For a while, a few years back, I thought I might have an evil twin.
I kept running into people at cons who’d met him: Man, he coulda been your clone, they’d say. He’s tall and gangly and kinda sardonic — smaller in the nose, maybe — he’s writing this book about the neurological impossibility of free will, and he’s worried that it might get used to justify serial sex killers or something…
Turns out his name was Scott Bakker (R. Scott Bakker, actually — I never bothered to find out what the R stood for), and while I remain mystified that anyone would mistake him for me, he turned out to be quite an interesting guy. We hung out a few times at cons, debated the finer points of pop neuro over beers, got along way better than you might expect from our orthogonal backgrounds (his formal training is in philosophy, for chrissake). He was popular at such events; always shooting the shit with someone, always going point-counterpoint around a table of writers and readers, always engaging, always attentive. Throughout the course of these events, I never saw him treat anyone with anything other than respect; and the belated discovery that Caitlin and Scott had been good friends for years before I’d known either of them came as no surprise whatsoever.
Remember that: it’s central.
When I had the chance to blurb Scott’s novel Neuropath — a book that dealt with many of the same issues as Blindsight, but within the confines of a thriller format that was far more accessible than my own vampires-in-space niche effort had been — I jumped at the chance (although I don’t think Tor ever used the blurb). Scott wrote Neuropath as an experiment in formula: he ploughed through a bunch of conventional thrillers to get a feel for the form, said Shit, I can do that, and did.
Where he really made his name, though, was in fantasy: firstly with an epic trilogy called The Prince of Nothing. The first volume is called The Darkness That Comes Before, and despite fair amount of critical acclaim (apparently it subverts pretty much every overused trope in the standard fantasy toolbox), there are inevitably people who do not like it. C’Est la vie.
Also, there is at least one rabid animal who hates it, someone who goes by the monicker “acrackedmoon”.
Notice what I did there: I reduced a fellow human being to the status of a mentally-diseased animal. I thought long and hard about doing that. It surprises me a little that I’m willing to sink so low, so early in the discussion (maybe I won’t; maybe I’ll have second thoughts and edit it out before I post.) (Guess not.) I’d generally show more restraint, but for the fact that acm has beaten me to that particular punch by referring to Scott Bakker as “a self-important little roach”. She calls him a number of other things, too, but I figure that particular shot justifies my own epithet (which at least accords acm the dignity of remaining a mammal).
The post in question was written last August, but it seems to have reignited with the new year and is even now garnering fresh comments both at acrackedmoon’s blog and at Bakker’s (here, here, here). Acrackedmoon has issues with what she sees as rampant misogyny in Bakker’s works. She calls him a “sexist douche” and an “egocentric snowflake”; one of her followers chips in with “misogynistic piece of subhuman garbage”. Apparently The Darkness That Comes Before is one unending Festival-O’rape, and any iteration of the argument that Writing about something is not the same as promoting it is nothing more than nerdy white-boy white-washing.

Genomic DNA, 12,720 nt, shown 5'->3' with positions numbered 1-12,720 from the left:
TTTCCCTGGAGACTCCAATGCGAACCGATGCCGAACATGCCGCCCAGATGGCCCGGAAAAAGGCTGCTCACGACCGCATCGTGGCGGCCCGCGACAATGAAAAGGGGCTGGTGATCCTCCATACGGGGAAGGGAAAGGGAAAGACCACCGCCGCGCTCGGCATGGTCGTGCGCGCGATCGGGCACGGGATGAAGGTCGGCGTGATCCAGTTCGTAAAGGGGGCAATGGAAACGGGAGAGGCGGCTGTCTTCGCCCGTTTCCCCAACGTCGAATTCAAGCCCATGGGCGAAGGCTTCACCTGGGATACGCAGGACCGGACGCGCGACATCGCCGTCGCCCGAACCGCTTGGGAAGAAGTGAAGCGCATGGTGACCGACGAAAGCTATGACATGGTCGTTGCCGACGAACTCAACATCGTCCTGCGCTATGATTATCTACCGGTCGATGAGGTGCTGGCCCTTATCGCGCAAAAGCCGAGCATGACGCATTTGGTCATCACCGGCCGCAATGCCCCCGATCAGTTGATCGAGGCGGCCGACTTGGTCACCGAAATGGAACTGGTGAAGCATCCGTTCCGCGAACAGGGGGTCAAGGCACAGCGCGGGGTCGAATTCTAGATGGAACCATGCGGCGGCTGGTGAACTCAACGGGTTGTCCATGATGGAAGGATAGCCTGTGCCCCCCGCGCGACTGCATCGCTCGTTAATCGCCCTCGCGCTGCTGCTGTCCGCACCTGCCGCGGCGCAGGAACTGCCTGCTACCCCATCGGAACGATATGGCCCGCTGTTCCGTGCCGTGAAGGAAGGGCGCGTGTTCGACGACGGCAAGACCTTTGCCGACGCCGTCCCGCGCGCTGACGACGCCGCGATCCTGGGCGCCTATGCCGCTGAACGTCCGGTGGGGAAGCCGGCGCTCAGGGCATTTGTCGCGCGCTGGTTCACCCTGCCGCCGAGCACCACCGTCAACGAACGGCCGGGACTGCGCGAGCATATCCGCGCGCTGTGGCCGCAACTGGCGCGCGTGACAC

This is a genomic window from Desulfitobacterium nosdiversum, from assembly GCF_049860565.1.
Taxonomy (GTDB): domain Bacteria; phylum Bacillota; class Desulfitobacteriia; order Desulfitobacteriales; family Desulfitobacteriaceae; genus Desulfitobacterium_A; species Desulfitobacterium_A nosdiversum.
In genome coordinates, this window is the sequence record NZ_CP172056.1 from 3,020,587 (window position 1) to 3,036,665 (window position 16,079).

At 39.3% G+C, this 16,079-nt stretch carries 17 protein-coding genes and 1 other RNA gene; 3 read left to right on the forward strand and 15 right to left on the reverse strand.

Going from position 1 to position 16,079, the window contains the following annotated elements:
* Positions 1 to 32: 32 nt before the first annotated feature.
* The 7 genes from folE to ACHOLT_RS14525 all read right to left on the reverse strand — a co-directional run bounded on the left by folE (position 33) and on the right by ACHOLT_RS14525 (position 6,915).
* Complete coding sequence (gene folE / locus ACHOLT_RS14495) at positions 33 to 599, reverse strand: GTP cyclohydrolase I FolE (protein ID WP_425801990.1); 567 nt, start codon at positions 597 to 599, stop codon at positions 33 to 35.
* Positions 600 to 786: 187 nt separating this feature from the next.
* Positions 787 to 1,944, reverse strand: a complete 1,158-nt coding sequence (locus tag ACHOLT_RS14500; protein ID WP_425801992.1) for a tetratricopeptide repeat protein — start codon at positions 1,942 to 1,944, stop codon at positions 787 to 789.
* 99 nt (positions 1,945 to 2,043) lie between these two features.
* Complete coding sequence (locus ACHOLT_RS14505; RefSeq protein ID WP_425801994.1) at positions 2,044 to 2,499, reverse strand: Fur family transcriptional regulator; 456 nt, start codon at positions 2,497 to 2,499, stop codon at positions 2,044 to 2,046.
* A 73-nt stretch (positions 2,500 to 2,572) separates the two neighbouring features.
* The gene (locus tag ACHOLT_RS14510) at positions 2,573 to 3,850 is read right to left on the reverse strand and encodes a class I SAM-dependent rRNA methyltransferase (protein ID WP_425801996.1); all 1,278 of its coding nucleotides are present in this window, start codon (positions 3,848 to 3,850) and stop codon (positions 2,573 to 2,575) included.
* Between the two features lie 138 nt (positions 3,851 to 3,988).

This might be a good time to point out that by her own admission, acrackedmoon has never read past the first six pages of The Darkness That Comes Before. Neither has she ever actually met Scott Bakker, although she’s “read impressions” of people who’ve met him, and inferred from these that he is “pompous and ridiculous”. Having hung out with the man myself, I can only say I’ve seen no such evidence; but then, I’m a “nerdy white boy”, and acm explicitly dismisses my perspective going in.
Here’s the thing, though: I can’t argue with her about the book, because I’ve read even less of it than she has.
I probably couldn’t argue with her anyway; go to her blog, and see what happens when others have tried. Argument does not seem to be the point over there (what else could you expect of a site entitled “Requires Only That You Hate”?). Acrackedmoon meets virtually every challenge with insult and ridicule. But the thing is, sometimes you can see hints of something like reasoned debate sneaking past the vitriol. Speaking as someone who knows Bakker casually, who knows several folks who know him well, I’m confident that she’s dead wrong about his worth as a human being; that makes her a generally unreliable witness, as far as I’m concerned. Based on her writing, she strikes me as kind of a hateful human being (that blog title again) — But I haven’t read the book. And I am a nerdy white male, so there are some things I probably won’t get even if they’re staring me in the face.
As it happens, though, I know someone who has read The Darkness That Comes Before, and who is not a nerdy male (she is white, but you can’t have everything). I happen to be married to her. Her opinion on this matter is far more informed than mine, and I would ask you all to read her thoughts on the subject. Because while I’m far from Scott Bakker’s bosom buddy, I know him well enough to know that he’s a smart guy; he’s a good guy; he’s well-respected by those who actually know him.
And the kind of shit that acrackedmoon is throwing around really should not go unchallenged.